“Europe and the Islamic World” offers a crucial and poised evaluation of a momentous meeting

Europe and the Islamic World: A History is commended in a review by Arab News, Saudi Arabia’s first English-language newspaper founded in 1975:

Understanding complex ties between Muslim states, Europe

Lisa Kaaki
Wednesday 17 July 2013

This detailed history of Europe and the Islamic world is the latest of a series of attempts to understand the complex relations between Muslim countries and Europe. Co-authored by a trio of French historians, this book not only highlights the common roots between Islamic and Western cultures but it also maintains an impartial profile until the very end.

This history of Europe and the Islamic world is divided in three distinct parts. In the first five chapters, John Tolan tackles, “Saracens and Ifranj: Rivalries, Emulation, and Convergences.” In the second part, Gilles Veinstein introduces us to “The Great Turk and Europe” and Henry Laurens in the last part focuses on “Europe and the Muslim World in the Contemporary Period.”

John Esposito sets the tone of this scholarly work in his excellent foreword. Known for his objective and unbiased thinking, the American scholar presents a remarkable and clear summary of the book’s main points.

He is quick to underline the common political and religious struggle for power, waged by both, the West and Islam. The Muslims claim to have the final revelation threatened directly the role of Christianity to be: the only means to salvation. Moreover, Christendom also saw the rapid expansion of Islam as a “political and civilizational challenge to its religious and political hegemony.”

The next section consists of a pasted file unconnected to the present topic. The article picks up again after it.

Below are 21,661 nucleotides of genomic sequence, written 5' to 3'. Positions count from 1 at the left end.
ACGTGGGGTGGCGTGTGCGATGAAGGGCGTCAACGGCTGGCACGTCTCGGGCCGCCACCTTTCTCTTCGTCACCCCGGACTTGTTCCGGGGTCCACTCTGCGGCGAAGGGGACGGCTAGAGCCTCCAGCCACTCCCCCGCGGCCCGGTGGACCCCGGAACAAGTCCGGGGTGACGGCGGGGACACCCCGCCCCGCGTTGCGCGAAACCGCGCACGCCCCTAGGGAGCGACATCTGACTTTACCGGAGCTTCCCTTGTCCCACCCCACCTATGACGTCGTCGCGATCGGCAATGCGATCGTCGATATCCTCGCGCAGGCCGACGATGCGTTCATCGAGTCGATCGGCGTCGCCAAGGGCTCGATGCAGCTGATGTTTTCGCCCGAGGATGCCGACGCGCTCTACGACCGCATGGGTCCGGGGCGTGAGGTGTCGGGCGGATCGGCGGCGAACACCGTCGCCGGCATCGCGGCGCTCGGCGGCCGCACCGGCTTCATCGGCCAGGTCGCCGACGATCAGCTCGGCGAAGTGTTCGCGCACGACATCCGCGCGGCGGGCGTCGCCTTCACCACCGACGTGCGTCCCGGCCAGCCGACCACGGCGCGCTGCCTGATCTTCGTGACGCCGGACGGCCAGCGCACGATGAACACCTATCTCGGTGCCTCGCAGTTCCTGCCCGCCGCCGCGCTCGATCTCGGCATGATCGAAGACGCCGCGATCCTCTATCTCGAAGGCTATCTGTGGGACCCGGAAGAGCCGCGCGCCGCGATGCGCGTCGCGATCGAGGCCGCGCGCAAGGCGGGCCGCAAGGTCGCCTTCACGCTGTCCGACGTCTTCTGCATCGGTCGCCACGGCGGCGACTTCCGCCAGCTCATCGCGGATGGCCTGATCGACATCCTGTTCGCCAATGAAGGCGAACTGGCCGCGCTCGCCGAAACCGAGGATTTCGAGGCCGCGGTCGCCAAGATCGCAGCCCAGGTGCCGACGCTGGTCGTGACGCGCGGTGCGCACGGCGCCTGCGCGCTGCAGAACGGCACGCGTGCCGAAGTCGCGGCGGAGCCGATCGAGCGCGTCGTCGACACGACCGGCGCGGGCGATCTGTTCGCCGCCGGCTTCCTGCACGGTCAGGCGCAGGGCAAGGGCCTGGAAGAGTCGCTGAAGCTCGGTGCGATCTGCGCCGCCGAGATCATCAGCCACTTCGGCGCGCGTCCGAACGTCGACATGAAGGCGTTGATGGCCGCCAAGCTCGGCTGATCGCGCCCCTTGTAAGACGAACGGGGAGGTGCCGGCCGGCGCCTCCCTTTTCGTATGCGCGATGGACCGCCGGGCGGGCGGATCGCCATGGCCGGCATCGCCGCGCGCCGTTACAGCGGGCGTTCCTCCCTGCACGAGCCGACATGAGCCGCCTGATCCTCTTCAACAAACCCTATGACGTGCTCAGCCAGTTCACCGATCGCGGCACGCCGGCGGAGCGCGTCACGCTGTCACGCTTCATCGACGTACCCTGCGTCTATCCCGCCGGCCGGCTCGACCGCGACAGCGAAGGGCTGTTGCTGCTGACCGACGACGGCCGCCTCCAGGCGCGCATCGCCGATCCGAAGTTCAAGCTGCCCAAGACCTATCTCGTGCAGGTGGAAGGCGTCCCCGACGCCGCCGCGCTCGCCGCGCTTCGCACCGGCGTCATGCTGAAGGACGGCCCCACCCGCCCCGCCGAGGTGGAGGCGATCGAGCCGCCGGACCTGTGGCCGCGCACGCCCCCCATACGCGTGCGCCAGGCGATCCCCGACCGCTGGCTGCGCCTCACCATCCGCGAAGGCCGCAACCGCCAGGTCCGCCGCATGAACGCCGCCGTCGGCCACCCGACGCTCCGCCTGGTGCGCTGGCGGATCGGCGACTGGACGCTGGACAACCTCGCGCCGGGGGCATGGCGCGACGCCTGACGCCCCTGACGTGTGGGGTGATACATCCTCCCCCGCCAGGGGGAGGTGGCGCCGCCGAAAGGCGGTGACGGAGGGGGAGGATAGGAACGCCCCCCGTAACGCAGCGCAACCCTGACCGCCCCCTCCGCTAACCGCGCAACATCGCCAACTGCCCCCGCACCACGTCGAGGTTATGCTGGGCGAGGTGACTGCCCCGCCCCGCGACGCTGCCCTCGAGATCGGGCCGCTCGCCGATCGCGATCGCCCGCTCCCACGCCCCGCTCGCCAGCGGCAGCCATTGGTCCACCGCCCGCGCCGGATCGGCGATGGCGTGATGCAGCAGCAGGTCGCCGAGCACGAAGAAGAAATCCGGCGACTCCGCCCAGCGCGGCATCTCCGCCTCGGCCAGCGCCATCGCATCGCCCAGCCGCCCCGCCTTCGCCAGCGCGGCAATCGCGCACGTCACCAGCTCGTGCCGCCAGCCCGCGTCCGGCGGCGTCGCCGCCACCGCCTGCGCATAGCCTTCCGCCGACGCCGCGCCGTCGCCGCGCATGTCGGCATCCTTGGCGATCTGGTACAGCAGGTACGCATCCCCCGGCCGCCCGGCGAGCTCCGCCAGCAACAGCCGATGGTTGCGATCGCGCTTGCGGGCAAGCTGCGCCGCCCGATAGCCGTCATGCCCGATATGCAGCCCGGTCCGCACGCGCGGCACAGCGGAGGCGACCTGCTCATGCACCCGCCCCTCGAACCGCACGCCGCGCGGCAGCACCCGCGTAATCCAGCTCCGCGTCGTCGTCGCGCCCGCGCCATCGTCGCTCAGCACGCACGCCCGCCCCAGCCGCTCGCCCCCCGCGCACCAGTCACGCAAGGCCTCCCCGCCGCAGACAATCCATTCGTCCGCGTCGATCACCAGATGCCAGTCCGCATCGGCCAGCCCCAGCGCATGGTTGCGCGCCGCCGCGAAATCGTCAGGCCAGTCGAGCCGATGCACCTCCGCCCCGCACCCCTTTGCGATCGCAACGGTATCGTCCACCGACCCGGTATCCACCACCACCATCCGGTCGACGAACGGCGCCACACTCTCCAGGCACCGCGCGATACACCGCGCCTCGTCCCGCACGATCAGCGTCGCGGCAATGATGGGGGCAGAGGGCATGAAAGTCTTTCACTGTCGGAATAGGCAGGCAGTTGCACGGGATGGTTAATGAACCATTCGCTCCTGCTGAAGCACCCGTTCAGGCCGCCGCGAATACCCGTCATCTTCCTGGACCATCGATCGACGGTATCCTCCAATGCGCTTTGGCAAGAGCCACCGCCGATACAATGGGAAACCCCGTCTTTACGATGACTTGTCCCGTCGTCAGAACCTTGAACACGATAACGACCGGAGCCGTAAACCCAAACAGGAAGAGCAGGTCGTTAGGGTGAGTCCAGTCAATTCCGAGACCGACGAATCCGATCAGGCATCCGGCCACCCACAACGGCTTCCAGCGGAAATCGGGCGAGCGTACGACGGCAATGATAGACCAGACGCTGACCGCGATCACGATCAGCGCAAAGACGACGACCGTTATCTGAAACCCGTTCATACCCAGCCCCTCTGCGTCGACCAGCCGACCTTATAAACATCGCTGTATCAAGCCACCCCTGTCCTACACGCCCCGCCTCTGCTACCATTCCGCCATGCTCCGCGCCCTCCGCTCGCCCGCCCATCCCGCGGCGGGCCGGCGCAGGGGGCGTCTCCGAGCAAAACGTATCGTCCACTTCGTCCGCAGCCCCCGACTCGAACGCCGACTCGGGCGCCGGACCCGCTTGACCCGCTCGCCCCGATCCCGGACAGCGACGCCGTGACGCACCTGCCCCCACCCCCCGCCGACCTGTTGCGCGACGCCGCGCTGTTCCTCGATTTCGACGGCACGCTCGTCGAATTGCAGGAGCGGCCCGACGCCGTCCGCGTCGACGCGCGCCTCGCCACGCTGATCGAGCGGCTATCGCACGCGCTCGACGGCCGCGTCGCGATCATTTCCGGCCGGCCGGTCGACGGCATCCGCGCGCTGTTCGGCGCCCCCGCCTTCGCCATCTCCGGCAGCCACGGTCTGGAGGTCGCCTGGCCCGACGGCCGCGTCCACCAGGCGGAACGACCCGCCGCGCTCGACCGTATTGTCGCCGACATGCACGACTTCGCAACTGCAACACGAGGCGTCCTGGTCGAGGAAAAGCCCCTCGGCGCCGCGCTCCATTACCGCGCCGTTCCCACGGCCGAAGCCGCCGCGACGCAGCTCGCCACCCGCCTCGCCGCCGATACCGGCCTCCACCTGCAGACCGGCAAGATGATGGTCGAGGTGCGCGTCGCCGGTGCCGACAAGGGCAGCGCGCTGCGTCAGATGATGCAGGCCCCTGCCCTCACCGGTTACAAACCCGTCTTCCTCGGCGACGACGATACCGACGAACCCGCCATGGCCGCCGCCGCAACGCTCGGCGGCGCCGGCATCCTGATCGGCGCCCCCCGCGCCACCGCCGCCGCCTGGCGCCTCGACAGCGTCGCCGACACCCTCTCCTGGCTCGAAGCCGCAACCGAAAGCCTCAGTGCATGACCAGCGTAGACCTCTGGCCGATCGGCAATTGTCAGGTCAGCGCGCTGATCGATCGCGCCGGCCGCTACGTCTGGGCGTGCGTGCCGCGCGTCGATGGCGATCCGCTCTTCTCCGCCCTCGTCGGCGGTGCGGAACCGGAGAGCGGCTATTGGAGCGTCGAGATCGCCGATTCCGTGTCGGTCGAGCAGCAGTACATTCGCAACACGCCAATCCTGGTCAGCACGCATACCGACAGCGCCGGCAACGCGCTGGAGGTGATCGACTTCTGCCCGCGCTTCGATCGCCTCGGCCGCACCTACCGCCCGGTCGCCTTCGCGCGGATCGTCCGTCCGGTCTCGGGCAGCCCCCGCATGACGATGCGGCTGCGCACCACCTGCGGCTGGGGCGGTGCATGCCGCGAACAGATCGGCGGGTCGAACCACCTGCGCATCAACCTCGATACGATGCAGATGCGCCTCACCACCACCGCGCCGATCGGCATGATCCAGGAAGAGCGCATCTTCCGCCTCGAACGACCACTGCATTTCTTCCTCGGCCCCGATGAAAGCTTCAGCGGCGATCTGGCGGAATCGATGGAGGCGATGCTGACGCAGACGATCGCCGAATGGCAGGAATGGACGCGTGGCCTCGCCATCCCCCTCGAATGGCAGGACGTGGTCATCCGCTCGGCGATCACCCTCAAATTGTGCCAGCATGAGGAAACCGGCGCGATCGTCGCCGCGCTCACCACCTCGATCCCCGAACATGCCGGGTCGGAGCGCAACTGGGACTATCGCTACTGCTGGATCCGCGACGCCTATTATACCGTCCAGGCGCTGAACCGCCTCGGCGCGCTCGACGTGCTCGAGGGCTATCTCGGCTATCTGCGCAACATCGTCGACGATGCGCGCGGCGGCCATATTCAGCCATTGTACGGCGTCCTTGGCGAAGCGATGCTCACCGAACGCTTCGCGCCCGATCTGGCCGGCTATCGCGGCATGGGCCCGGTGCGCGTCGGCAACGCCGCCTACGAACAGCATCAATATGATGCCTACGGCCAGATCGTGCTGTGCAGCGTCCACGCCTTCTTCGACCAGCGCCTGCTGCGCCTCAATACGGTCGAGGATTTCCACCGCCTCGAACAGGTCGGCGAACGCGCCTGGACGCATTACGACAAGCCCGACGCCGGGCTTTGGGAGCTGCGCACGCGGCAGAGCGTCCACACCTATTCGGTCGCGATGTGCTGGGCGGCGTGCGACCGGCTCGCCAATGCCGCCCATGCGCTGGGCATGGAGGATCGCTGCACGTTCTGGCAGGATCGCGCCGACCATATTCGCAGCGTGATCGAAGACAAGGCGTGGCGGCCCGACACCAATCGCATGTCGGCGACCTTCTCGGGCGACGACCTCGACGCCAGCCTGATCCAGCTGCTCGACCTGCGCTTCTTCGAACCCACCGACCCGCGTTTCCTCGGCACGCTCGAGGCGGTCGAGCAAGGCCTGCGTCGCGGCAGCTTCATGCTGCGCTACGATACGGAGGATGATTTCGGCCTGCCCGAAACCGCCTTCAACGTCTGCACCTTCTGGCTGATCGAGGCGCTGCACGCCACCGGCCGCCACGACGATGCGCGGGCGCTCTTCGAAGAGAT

To view the rest of this article, head over to ArabNews.com:

Europe and the Islamic World: A History by John Tolan, Henry Laurens & Gilles VeinsteinEurope and the Islamic World sheds much-needed light on the shared roots of Islamic and Western cultures and on the richness of their inextricably intertwined histories, refuting once and for all the misguided notion of a “clash of civilizations” between the Muslim world and Europe. In this landmark book, three eminent historians bring to life the complex and tumultuous relations between Genoans and Tunisians, Alexandrians and the people of Constantinople, Catalans and Maghrebis–the myriad groups and individuals whose stories reflect the common cultural, intellectual, and religious heritage of Europe and Islam.

Since the seventh century, when the armies of Constantinople and Medina fought for control of Syria and Palestine, there has been ongoing contact between the Muslim world and the West. This sweeping history vividly recounts the wars and the crusades, the alliances and diplomacy, commerce and the slave trade, technology transfers, and the intellectual and artistic exchanges. Here readers are given an unparalleled introduction to key periods and events, including the Muslim conquests, the collapse of the Byzantine Empire, the commercial revolution of the medieval Mediterranean, the intellectual and cultural achievements of Muslim Spain, the crusades and Spanish reconquest, the rise of the Ottomans and their conquest of a third of Europe, European colonization and decolonization, and the challenges and promise of this entwined legacy today.

As provocative as it is groundbreaking, this book describes this shared history in all its richness and diversity, revealing how ongoing encounters between Europe and Islam have profoundly shaped both.

John Tolan is professor of history at the Université de Nantes. His books include Saracens and Saint Francis and the Sultan. Gilles Veinstein (1945-2013) was professor of history at the Collège de France. He is the author of Merchants in the Ottoman Empire. Henry Laurens is professor of history at the Collège de France. He is the author of L’empire et ses ennemis: La question impériale dans l’histoire.